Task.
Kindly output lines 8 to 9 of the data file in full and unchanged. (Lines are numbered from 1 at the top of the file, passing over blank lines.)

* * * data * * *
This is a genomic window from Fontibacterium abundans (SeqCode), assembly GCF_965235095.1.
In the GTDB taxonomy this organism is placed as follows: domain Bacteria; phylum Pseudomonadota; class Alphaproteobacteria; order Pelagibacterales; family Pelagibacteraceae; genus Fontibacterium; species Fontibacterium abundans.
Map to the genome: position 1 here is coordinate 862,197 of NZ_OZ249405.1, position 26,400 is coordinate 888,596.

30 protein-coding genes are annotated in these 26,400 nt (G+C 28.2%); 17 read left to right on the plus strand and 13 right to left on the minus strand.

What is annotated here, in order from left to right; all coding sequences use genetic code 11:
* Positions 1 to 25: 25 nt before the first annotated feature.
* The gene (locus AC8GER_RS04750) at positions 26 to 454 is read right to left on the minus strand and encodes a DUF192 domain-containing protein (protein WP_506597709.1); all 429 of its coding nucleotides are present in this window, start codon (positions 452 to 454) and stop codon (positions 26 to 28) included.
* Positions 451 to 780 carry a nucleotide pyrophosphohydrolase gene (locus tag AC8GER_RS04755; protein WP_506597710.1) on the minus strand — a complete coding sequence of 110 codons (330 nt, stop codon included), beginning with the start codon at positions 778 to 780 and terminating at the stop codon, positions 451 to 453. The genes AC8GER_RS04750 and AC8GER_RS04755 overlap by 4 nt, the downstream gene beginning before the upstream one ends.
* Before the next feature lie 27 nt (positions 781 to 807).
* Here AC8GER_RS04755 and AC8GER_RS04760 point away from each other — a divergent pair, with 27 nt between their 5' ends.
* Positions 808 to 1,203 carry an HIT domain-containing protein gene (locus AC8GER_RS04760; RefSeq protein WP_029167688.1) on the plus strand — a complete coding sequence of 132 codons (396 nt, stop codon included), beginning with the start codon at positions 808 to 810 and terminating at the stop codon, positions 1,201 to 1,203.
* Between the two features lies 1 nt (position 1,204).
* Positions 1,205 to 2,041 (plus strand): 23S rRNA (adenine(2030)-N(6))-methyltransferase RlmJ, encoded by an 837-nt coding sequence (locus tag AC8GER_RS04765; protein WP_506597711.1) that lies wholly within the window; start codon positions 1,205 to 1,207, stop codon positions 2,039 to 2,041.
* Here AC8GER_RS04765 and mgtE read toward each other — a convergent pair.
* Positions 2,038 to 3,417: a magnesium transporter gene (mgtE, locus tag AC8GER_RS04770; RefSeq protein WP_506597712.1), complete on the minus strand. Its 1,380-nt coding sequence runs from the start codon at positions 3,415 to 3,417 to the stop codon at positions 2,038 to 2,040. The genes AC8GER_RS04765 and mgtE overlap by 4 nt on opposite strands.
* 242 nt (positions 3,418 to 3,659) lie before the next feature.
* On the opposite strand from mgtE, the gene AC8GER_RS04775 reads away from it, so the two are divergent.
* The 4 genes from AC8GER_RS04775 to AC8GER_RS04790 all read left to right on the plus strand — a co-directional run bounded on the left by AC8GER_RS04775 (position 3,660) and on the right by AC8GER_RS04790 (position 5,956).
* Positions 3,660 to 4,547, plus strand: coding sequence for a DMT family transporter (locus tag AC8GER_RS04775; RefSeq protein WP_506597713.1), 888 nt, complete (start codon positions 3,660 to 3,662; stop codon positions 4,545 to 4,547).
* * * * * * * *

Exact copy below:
* Positions 451 to 780 carry a nucleotide pyrophosphohydrolase gene (locus tag AC8GER_RS04755; protein WP_506597710.1) on the minus strand — a complete coding sequence of 110 codons (330 nt, stop codon included), beginning with the start codon at positions 778 to 780 and terminating at the stop codon, positions 451 to 453. The genes AC8GER_RS04750 and AC8GER_RS04755 overlap by 4 nt, the downstream gene beginning before the upstream one ends.
* Before the next feature lie 27 nt (positions 781 to 807).